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An automated mammogram classification system using modified support vector machine

Authors Kayode AA, Akande NO, Adegun AA, Adebiyi MO

Received 27 February 2019

Accepted for publication 18 June 2019

Published 12 August 2019 Volume 2019:12 Pages 275—284


Checked for plagiarism Yes

Review by Single-blind

Peer reviewer comments 2

Editor who approved publication: Dr Scott Fraser

Aderonke Anthonia Kayode,1 Noah Oluwatobi Akande,1 Adekanmi Adeyinka Adegun,1 Marion Olubunmi Adebiyi2

1Computer Science Department, Landmark University, Omu-Aran, Kwara State, Nigeria; 2Department of Computer and Information Sciences, Covenant University, Ota, Ogun State, Nigeria

Purpose: Breast cancer remains a serious public health problem that results in the loss of lives among women. However, early detection of its signs increases treatment options and the likelihood of cure. Although mammography has been established to be a proven technique of examining symptoms of cancer in mammograms, the manual observation by radiologists is demanding and often prone to diagnostic errors. Therefore, computer aided diagnosis (CADx) systems could be a viable alternative that could facilitate and ease cancer diagnosis process; hence this study.
Methodology: The inputs to the proposed model are raw mammograms downloaded from the Mammographic Image Analysis Society database. Prior to the classification, the raw mammograms were preprocessed. Then, gray level co-occurrence matrix was used to extract fifteen textural features from the mammograms at four different angular directions: θ={0°, 45°, 90°, 135°}, and two distances: D={1,2}. Afterwards, a two-stage support vector machine was used to classify the mammograms as normal, benign and malignant.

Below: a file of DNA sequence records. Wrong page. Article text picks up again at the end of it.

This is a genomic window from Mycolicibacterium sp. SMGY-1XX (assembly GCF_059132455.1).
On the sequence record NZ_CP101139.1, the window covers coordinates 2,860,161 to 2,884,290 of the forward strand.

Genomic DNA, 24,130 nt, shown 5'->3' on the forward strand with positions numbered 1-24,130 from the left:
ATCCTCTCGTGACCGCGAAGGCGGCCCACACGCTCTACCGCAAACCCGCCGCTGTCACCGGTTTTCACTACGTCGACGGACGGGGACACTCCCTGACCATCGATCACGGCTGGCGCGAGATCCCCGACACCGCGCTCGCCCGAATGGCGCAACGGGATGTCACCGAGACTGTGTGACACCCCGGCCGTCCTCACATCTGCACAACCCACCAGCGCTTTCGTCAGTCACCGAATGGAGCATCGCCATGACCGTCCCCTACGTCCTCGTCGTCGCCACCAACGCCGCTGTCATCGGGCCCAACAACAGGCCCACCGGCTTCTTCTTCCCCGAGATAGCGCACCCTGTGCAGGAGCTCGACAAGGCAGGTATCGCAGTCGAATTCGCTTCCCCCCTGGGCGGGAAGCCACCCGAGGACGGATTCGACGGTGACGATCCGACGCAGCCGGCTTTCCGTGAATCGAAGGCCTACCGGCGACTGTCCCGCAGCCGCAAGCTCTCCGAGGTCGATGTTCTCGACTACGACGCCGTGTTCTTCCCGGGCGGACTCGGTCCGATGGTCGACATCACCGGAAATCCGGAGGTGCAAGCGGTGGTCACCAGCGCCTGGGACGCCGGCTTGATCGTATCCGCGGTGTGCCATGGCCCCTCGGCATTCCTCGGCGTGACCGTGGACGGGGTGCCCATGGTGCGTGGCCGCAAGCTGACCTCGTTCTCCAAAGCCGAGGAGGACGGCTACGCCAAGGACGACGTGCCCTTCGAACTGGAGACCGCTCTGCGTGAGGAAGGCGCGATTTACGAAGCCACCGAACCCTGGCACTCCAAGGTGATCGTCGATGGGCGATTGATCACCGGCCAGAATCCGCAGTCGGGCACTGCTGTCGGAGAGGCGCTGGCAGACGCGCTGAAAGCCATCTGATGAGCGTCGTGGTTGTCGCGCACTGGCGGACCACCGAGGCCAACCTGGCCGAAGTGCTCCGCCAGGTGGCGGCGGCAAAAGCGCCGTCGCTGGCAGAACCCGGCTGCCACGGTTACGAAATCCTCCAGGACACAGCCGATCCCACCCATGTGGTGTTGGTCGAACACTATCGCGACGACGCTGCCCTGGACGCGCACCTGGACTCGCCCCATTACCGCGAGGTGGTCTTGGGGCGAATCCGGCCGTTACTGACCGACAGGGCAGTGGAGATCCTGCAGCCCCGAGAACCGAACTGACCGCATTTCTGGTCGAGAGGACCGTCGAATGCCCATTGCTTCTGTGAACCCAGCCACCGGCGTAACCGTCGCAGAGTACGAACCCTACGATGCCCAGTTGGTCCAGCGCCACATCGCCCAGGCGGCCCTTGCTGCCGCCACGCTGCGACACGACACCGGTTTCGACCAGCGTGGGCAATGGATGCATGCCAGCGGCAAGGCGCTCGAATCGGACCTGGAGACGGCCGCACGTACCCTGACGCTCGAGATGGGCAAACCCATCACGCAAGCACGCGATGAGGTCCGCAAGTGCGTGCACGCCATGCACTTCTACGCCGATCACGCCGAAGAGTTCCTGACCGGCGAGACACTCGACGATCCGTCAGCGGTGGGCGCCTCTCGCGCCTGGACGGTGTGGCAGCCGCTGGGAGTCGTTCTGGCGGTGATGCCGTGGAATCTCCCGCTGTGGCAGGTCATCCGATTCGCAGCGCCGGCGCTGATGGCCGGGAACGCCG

Results: All of the 37 normal images used as test data were classified as normal (no false positive) and all 41 abnormal images were correctly classified to be abnormal (no false negative), meaning that the sensitivity and specificity of the model in detecting abnormality is 100%. After the detection of abnormality, the system further classified the abnormality on the mammograms to be either “benign” or “malignant”. Out of 23 benign images, 21 were truly classified as benign. Also, out of 18 malignant images, 17 were truly classified to be malignant. From these findings, the sensitivity, specificity, positive predictive value, and negative predictive value of the system are 94.4%, 91.3%, 89.5%, and 95.5%, respectively.
Conclusion: This article has further affirmed the prowess of automated CADx systems as a viable tool that could facilitate breast cancer diagnosis by radiologists.

Keywords: cancer diagnosis, CADx systems, radiologists, diagnostic errors, GLCM

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